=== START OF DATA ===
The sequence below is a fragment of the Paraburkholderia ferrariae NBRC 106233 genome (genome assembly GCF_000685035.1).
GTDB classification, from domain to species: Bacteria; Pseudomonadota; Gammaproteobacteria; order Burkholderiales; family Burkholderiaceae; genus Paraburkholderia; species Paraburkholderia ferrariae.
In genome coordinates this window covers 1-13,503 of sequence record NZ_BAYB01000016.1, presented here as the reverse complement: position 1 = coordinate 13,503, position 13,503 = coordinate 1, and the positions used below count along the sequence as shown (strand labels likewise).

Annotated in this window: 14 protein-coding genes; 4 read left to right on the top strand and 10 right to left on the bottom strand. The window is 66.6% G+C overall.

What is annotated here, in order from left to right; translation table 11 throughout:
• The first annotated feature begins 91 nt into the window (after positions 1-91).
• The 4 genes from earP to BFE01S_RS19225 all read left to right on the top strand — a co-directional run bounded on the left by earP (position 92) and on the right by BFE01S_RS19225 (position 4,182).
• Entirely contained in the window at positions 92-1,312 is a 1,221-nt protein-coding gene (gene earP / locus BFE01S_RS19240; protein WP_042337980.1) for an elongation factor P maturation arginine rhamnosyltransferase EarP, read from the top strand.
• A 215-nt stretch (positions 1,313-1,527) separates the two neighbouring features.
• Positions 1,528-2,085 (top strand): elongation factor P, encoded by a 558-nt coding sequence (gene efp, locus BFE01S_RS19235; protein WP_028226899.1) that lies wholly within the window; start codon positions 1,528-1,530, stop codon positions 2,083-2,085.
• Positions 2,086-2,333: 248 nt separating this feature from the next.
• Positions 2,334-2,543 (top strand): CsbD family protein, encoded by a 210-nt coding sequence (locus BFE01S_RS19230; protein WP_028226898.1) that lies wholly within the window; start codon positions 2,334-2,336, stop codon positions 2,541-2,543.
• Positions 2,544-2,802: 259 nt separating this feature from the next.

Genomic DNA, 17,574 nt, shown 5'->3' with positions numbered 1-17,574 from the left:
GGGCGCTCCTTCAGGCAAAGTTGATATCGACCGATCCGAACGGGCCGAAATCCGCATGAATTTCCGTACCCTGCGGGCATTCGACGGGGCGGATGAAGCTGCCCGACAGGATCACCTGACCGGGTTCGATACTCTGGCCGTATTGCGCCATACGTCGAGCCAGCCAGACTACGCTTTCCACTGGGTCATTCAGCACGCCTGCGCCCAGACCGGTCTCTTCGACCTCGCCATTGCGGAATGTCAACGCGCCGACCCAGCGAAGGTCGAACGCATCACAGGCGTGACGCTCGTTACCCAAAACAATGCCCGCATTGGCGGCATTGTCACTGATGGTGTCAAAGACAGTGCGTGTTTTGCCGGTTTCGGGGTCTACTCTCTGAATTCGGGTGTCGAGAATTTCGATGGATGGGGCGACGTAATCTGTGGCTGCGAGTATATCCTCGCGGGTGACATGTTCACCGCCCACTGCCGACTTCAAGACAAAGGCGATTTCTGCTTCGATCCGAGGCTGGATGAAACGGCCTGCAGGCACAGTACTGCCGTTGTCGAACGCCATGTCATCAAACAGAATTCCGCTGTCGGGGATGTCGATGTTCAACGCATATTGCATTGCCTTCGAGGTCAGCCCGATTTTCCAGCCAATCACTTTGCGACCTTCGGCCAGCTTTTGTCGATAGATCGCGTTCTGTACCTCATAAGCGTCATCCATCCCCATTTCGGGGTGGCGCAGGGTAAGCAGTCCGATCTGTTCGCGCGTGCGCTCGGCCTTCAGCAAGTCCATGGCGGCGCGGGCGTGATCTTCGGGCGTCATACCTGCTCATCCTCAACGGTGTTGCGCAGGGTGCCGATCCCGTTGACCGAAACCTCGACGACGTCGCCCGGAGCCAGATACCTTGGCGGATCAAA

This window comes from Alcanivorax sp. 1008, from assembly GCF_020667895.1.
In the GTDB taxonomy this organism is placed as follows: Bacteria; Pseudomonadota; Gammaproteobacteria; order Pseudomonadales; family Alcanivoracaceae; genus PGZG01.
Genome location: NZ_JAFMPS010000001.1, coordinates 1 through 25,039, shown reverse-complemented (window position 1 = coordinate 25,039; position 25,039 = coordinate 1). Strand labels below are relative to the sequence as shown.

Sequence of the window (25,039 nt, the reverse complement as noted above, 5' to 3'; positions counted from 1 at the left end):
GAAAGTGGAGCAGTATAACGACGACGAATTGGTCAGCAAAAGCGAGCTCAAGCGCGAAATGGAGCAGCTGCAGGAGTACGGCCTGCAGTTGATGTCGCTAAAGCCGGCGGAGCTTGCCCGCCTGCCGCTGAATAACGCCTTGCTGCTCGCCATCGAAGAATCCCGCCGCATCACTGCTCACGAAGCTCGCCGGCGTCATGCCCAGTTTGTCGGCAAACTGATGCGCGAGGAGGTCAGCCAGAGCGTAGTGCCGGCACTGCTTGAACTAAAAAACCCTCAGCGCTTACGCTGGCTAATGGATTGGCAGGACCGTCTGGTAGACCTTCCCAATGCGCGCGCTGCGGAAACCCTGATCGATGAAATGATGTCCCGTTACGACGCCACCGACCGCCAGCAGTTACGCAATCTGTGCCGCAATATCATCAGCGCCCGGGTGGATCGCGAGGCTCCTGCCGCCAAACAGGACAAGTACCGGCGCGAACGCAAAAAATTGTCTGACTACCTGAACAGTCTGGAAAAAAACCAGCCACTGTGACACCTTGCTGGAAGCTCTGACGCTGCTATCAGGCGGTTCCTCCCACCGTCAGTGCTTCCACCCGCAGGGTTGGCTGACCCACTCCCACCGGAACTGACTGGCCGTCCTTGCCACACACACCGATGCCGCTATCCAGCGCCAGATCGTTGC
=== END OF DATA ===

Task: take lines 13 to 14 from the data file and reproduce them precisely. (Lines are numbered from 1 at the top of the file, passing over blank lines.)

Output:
• Positions 2,544-2,802: 259 nt separating this feature from the next.

Genomic DNA, 17,574 nt, shown 5'->3' with positions numbered 1-17,574 from the left: